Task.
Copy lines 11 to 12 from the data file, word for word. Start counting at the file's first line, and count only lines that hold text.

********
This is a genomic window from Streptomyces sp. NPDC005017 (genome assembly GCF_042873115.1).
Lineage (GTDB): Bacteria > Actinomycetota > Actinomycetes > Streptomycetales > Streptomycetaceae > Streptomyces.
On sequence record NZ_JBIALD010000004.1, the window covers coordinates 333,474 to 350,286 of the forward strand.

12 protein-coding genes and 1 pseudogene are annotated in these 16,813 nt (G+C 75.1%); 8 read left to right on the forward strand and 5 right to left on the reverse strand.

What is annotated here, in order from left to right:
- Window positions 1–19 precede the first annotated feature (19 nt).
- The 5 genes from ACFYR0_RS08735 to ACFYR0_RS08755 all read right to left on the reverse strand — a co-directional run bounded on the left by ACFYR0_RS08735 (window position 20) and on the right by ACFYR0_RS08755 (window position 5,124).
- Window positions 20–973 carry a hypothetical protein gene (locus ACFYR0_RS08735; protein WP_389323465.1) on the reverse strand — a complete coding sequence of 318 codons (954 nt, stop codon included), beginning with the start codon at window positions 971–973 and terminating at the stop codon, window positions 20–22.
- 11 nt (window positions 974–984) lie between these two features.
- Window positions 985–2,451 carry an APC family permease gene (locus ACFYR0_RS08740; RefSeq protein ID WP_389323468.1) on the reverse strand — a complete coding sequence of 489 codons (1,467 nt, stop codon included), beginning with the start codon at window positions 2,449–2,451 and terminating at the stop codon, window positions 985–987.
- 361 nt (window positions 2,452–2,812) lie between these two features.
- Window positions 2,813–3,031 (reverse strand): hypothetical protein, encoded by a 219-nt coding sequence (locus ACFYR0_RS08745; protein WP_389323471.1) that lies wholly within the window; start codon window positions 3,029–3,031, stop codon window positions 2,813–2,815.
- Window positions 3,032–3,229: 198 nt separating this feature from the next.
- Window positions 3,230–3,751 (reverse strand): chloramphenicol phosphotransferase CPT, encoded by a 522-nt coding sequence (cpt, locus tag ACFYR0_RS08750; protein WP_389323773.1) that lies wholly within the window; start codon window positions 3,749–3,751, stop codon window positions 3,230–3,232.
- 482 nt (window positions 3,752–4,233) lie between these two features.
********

- 361 nt (window positions 2,452–2,812) lie between these two features.
- Window positions 2,813–3,031 (reverse strand): hypothetical protein, encoded by a 219-nt coding sequence (locus ACFYR0_RS08745; protein WP_389323471.1) that lies wholly within the window; start codon window positions 3,029–3,031, stop codon window positions 2,813–2,815.